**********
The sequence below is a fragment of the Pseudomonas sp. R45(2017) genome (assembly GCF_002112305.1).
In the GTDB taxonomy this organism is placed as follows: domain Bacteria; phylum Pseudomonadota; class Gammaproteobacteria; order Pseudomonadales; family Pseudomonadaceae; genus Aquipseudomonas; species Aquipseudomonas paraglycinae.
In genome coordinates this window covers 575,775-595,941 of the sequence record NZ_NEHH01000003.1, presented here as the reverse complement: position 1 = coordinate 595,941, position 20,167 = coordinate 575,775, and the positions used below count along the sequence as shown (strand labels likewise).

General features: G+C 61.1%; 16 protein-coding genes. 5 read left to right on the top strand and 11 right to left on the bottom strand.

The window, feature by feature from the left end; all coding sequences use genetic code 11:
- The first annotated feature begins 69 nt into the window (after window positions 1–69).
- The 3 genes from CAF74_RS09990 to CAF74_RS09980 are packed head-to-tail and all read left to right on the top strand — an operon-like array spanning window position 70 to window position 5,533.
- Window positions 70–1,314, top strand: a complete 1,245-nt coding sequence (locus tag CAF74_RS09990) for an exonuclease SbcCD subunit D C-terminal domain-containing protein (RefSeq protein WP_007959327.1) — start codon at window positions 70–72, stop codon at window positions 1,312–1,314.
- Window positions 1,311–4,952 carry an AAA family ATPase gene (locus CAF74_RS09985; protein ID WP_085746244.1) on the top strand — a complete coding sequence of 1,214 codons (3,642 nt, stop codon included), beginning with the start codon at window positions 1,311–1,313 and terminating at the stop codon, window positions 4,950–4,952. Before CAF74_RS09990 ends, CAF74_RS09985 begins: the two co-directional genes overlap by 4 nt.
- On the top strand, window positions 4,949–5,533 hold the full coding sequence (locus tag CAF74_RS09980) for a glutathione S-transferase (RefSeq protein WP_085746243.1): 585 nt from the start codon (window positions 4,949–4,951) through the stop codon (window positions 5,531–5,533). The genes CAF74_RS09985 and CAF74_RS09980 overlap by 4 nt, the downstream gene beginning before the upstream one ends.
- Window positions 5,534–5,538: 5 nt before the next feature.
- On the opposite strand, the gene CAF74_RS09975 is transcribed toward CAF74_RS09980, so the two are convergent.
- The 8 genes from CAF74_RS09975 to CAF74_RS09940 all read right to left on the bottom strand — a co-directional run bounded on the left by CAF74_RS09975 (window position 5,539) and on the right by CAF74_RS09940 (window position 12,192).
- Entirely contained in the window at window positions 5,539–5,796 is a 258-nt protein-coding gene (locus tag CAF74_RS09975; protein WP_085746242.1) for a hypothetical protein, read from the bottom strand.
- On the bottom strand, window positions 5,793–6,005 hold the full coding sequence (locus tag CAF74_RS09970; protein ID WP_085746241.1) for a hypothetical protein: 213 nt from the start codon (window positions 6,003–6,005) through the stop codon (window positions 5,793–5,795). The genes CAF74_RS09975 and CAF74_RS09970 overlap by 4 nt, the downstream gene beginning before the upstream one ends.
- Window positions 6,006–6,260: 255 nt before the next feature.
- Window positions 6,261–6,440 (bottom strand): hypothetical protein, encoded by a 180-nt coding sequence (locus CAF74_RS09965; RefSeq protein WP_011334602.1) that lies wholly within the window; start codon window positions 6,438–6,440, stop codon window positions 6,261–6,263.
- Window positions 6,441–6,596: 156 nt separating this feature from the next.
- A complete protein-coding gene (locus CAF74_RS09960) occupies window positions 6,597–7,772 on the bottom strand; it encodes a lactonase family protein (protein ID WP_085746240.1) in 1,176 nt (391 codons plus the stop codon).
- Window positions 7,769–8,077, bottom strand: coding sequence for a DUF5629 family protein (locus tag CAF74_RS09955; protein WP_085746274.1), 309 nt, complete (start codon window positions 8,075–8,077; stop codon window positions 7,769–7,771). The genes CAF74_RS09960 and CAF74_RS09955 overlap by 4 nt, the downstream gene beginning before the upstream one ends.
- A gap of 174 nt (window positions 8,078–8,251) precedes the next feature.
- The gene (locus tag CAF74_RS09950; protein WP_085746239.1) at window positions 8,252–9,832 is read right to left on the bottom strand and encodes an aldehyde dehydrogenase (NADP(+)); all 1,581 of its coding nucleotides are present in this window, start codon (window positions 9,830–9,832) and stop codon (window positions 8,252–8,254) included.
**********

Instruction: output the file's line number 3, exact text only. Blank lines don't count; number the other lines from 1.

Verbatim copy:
In genome coordinates this window covers 575,775-595,941 of the sequence record NZ_NEHH01000003.1, presented here as the reverse complement: position 1 = coordinate 595,941, position 20,167 = coordinate 575,775, and the positions used below count along the sequence as shown (strand labels likewise).